What do you know about the CEOs of your favorite companies? Who’s at the top? Is it a guy? A woman? Asian or Caucasian? Black, Hispanic or one of countless groups I left out? Do these questions keep you awake at night? Change where you shop? What shares you buy? Probably not, unless you’re a zealot.
A zealot much like the lady now running Sam’s Club. She’s listed by CNN as “Sam’s Club’s black, female CEO Rosalind Brewer”.
If it were my news story, she would have been simply “Sam’s Club CEO Rosalind Brewer”. But these days, the colour of your skin, and your preferred bathroom define you, not your character or accomplishments. So the extra adjectives in her title, sadly, are necessary in the eyes of the media.
Her job, as CEO of Sam’s Club, includes direct dealings with suppliers. Were I a shareholder, that’s where I’d want her focussing her energies. Human interactions, egos and hurt feelings can all play a part, and even minor mishandlings of top-level negotiations might seriously harm a company’s bottom line.
So Ms Brewer was interviewed on CNN, where she admitted to judging her counterparts across the table. How many are white, and how many are male? If she doesn’t like the numbers, she assumes they’re racist and/or sexist.
She announced she will call one such supplier to discuss her concerns. Moreover, she stated that race and sex play a factor within her own hiring structure, which … all other considerations being equal … indicates she will potentially disqualify a white and/or male candidate for no better reason than race and sex.
But, of course, that “isn’t” sexist or racist.
You might object: isn’t she just fixing a broken system? Let me ask this question: did she become CEO on her own merit, or by a scoring system that handicapped her rivals?
If you answer “merit” then you have admitted special treatment is unnecessary. If you answer “handicapped”, you have shown that for the sake of “diversity” social engineering is preferred above the success of a company, and you have actually betrayed your shareholders’ trust. Neither becomes a compelling argument for hiring for reasons other than merit.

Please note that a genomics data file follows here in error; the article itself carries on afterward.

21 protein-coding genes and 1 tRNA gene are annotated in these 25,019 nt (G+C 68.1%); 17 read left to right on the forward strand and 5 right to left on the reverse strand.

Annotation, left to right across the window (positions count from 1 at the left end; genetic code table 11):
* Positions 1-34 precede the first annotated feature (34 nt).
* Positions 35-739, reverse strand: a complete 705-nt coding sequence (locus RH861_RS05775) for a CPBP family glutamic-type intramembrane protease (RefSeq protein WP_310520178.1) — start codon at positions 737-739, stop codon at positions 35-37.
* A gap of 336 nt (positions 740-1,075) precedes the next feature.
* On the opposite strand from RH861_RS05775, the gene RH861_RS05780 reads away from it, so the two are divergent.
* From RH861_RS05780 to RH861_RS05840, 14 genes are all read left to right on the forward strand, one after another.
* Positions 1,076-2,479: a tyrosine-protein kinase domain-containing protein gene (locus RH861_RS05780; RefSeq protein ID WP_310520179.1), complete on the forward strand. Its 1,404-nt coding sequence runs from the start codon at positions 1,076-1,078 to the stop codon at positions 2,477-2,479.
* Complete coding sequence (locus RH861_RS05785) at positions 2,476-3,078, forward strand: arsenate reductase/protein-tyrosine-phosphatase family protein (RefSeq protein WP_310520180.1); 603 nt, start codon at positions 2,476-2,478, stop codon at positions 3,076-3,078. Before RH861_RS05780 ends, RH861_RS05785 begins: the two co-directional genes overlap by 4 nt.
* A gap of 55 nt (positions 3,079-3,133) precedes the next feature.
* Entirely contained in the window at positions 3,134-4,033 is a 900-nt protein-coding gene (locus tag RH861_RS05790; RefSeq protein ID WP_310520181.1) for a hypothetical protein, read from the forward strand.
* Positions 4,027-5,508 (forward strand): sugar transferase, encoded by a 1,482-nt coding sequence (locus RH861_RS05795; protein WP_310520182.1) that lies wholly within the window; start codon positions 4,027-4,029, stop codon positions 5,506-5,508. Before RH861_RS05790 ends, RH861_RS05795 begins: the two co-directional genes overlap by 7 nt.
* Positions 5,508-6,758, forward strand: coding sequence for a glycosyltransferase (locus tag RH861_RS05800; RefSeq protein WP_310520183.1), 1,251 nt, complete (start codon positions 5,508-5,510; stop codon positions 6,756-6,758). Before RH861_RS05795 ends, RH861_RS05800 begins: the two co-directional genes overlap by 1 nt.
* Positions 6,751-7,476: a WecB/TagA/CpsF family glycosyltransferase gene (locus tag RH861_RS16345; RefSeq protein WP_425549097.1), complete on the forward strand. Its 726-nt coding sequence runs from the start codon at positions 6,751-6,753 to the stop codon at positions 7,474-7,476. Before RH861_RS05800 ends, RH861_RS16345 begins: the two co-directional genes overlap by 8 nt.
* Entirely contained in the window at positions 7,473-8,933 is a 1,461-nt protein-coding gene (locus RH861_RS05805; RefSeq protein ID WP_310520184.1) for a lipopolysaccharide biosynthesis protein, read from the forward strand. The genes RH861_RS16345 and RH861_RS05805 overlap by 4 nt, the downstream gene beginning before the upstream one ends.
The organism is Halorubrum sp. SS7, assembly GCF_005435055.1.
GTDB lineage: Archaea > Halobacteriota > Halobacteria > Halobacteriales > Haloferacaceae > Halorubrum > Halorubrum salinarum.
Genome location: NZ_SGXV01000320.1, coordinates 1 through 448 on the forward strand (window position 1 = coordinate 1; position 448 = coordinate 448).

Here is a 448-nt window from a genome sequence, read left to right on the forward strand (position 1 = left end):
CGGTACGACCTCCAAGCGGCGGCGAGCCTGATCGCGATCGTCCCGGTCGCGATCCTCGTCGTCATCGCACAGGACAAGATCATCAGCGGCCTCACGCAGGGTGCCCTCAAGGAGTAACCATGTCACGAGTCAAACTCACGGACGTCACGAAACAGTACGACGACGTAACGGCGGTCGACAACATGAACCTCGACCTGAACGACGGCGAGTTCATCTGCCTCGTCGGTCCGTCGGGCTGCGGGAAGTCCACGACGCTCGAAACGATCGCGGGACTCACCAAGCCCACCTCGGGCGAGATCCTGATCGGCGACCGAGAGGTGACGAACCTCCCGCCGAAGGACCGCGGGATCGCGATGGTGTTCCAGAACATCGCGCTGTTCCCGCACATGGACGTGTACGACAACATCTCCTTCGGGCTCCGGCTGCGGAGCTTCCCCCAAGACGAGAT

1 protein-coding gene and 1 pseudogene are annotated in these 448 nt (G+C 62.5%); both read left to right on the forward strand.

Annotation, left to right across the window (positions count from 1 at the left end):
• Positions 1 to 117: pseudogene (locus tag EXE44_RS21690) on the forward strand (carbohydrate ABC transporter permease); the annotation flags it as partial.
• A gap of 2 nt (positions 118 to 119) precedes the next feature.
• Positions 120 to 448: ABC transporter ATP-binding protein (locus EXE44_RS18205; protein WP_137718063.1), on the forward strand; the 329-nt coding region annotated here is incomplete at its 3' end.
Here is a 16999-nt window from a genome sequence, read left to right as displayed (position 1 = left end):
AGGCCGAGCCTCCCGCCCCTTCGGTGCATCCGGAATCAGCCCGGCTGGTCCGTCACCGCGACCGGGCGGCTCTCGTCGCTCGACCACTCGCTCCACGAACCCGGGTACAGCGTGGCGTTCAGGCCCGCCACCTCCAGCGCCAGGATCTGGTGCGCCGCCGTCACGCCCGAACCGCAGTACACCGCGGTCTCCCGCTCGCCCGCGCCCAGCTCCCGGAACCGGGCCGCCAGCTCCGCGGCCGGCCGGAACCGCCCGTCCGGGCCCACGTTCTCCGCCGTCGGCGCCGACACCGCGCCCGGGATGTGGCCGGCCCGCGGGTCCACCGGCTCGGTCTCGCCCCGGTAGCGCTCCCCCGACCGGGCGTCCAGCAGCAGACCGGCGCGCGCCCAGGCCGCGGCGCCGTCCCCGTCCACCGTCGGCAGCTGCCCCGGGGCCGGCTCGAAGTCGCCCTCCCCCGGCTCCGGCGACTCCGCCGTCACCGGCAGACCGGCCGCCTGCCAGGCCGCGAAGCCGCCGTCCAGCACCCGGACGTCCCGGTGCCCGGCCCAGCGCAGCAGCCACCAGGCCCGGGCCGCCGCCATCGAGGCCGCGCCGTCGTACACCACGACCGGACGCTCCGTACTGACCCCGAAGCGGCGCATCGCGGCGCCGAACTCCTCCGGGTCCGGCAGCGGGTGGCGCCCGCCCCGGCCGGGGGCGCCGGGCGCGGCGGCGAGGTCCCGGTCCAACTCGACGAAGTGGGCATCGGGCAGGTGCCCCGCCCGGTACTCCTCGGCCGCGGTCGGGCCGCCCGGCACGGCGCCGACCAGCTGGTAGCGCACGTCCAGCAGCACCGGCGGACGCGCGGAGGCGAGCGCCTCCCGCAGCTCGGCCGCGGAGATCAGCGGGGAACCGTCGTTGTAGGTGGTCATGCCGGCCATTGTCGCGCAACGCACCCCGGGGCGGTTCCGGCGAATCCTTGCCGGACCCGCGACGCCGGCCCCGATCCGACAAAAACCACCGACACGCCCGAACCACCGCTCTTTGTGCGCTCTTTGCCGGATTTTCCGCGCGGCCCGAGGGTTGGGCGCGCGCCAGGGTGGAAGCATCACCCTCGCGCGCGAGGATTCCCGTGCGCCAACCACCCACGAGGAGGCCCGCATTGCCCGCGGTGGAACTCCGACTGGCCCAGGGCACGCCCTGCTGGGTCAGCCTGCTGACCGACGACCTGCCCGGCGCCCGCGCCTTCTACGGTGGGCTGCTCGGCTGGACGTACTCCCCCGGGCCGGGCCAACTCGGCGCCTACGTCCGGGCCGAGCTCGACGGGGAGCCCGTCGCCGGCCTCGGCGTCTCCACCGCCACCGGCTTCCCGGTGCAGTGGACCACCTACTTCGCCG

But Ms. Brewer is just trying to make the world a better place right? Fine, let’s take that argument out for a test drive. Change a few details and see if it holds up.
For her, the elevation of women and visible minorities is the important issue. (One she “uses her platform” to advance.) But there are many other ways to support such causes as a private individual, meaning, outside of official capacities, company time, or official business relationships.
Imagine someone hired on as CEO of company X. For consistency, let’s call her a black woman. But rather than “women in the workforce”, her driving passion is in proclaiming the Gospel. In a TV interview she mentions a supplier she’s dealt with, has doubts about their salvation, and wants to share the Gospel with them. She is concerned for their eternal souls, and — wanting to do good for these people — announces her intention to have that conversation.
In that same interview she offhandedly mentions that her affinity for other Christians makes her naturally more receptive to their applications when offering a promotion than she might be to unbelieving counterparts.
If you were a shareholder, or head of her HR department, would you object to anything here? To the mixing of personal passions and professional responsibilities? If yes, you understand my objection to what she is doing. If no, you probably never will.
Watch the video here: